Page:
University of Notre Dame junior Nicole Sganga will be going on assignment with Pulitzer-prize winning journalist Nick Kristof this summer, The New York Times announced Sunday (March 16).
Sganga is the winner of Kristof’s annual “Win A Trip with Nick” contest. Her prize is traveling with the Times’ columnist to a developing country to raise awareness about global poverty. During the trip, she will report for a blog and videos that will be published on The New York Times website. Follow the blog.
“Nicole is a terrific journalist-in-the-making, and I’m impressed by how much she has been able to do on the side from London to Washington while earning top grades at Notre Dame,” Kristof said. “I’m looking for a student who is going to be able to produce compelling blogs and videos to engage other young people around the world, and Nicole will be superb at that. I can’t wait to see her work from the field.”
“Telling meaningful narratives through the reporting medium is a necessary ingredient of the human condition,” Sganga said, adding the opportunity to work alongside New York Times reporter Kristof is truly humbling. “As an individual, listening to powerful stories is my favorite pastime. As a journalist, relaying these messages to others is my mission. I am inspired by his incredible integrity within the nuanced field of international journalism.”
A native of Cold Spring Harbor, N.Y., Sganga is majoring in both film, television and theater and political science, with a minor in the John W. Gallivan Program in Journalism, Ethics and Democracy. She is also a Hesburgh-Yusko Scholar, one of just 25 in the Class of 2015 awarded the highly competitive four-year merit scholarship.
“Nicole exemplifies the qualities of leadership that The Hesburgh-Yusko Scholars Program seeks to inculcate and foster among its students,” said Joseph Buttigieg, The William R. Kenan Jr. Professor of English and director of The Hesburgh-Yusko Scholars Program. “She has a commitment to social justice, a global vision and a determination to be a force for good in their communities, the nation and beyond.”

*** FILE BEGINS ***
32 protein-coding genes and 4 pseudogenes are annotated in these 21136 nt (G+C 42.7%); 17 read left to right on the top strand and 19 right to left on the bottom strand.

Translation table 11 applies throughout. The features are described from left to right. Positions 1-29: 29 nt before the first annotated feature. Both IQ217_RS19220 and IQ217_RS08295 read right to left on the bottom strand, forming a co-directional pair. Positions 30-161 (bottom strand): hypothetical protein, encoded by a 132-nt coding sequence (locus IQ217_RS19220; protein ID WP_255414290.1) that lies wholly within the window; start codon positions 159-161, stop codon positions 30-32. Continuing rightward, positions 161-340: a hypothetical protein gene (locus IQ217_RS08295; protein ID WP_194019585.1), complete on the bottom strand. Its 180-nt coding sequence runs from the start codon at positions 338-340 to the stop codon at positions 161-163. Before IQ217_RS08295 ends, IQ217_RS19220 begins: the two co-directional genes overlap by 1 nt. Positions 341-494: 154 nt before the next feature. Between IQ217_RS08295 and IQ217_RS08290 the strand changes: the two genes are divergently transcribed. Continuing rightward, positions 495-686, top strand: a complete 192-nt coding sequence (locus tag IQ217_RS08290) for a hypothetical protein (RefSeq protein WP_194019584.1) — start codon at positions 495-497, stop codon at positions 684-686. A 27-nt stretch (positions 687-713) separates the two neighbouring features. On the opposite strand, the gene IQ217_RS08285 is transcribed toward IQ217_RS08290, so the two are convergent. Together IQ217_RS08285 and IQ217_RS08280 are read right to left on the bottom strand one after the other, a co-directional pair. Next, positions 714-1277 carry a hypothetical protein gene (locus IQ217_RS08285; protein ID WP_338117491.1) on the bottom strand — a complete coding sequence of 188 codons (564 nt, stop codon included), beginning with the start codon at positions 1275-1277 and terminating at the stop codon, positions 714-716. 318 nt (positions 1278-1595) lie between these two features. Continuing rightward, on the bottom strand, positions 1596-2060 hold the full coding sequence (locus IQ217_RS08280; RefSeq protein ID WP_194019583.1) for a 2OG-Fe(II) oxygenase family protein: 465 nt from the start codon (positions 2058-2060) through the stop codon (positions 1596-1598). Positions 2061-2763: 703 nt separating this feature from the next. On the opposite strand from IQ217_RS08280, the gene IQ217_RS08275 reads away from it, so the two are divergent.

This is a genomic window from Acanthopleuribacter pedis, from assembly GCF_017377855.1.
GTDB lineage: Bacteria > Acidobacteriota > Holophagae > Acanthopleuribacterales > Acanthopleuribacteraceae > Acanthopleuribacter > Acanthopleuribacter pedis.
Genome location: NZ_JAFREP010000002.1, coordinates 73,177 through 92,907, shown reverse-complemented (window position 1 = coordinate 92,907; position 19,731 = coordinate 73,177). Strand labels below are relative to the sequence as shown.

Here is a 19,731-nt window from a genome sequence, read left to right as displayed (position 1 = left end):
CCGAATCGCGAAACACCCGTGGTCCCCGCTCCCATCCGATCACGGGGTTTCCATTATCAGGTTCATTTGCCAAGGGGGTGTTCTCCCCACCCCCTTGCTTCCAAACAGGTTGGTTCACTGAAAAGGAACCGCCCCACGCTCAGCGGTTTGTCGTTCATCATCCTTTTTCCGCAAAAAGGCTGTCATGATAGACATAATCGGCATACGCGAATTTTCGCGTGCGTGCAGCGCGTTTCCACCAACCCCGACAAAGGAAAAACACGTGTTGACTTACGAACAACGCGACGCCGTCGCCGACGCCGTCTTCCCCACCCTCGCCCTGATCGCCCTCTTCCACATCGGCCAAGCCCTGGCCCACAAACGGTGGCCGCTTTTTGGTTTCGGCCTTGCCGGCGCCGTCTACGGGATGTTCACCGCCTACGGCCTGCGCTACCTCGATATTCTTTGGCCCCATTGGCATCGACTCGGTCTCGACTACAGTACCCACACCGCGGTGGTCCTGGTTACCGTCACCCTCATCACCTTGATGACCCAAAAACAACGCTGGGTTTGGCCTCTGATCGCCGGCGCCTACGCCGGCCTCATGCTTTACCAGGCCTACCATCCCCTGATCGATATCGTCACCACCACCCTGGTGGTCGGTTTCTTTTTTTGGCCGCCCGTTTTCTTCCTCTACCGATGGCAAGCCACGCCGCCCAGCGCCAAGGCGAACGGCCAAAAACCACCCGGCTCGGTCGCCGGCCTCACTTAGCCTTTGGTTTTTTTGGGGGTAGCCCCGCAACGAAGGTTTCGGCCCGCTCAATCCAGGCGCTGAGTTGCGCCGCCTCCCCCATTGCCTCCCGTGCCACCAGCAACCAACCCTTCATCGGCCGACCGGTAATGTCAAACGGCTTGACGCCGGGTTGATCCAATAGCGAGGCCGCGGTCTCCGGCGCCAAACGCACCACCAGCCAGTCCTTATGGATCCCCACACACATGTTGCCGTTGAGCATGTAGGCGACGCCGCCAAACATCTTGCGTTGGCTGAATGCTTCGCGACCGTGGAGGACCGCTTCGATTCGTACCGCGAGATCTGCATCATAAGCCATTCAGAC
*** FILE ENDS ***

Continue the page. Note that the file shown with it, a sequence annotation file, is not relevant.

Sganga has taken advantage of many opportunities to travel and gain real-life experience during her time at Notre Dame. In addition to working as an intern for the news division of the local NBC affiliate, WNDU, she worked in Thailand as an intern with HELP International. Last summer, she served as an intern at the Cannes Film Festival, followed by a two-month internship at the CBS News bureau in London just in time to cover the birth of the next heir to the British crown.
During the fall semester, Sganga participated in the Notre Dame Washington program where she interned with CBS News again, this time working on the program “60 Minutes.” This spring, she is studying abroad in London. The video she submitted for her contest entry features the wide array of reporting experiences she’s had from Thailand and Myanmar, to Norway and Alaska, to last year’s BCS championship game in Miami, where she was the youngest sideline reporter.
“Nicole has made the most of her time at Notre Dame from day one. She constantly looks for opportunities to make a difference, and she will create opportunities if none presents itself,” said Josh Kaplan, director of undergraduate studies for the Department of Political Science. “She not only reported on refuges in Thailand, she raised money to purchase video cameras so that the refugees from Myanmar could create videos themselves to address public health needs such as AIDs prevention.
“She not only has a passion for journalism, she has a vision and understanding of how journalism can make a difference,” Kaplan said. “She grew up in the town of Cold Spring Harbor, N.Y., home to the famous genetics lab, but her educational goals have shifted from medicine itself to using her Arts and Letters education as a foundation from which she can think differently about more effective solutions to social and medical problems.”
Sganga, 20, is also a chief broadcast announcer for WSND, a radio station on the Notre Dame campus; a correspondent for ESPNU; and a former news and sports producer for NDtv, a student-run television station.
Kristof and The New York Times created the annual contest in 2006 to give undergraduate and graduate students at American colleges and universities an opportunity to report and raise awareness about poverty issues and solutions in the developing world. So far he has taken seven students and two teachers on reporting trips.
Sganga was backpacking through Turkey for spring break when she found out she’d won the contest. “I am a storyteller. Every story has a theme, a human condition, a way to connect to the world around it.” Sganga declared in her contest video, “I look forward to traveling alongside Mr. Kristof, and communicating the faces of global poverty and progress to the next generation.”
Originally published by news.nd.edu on March 16, 2014.at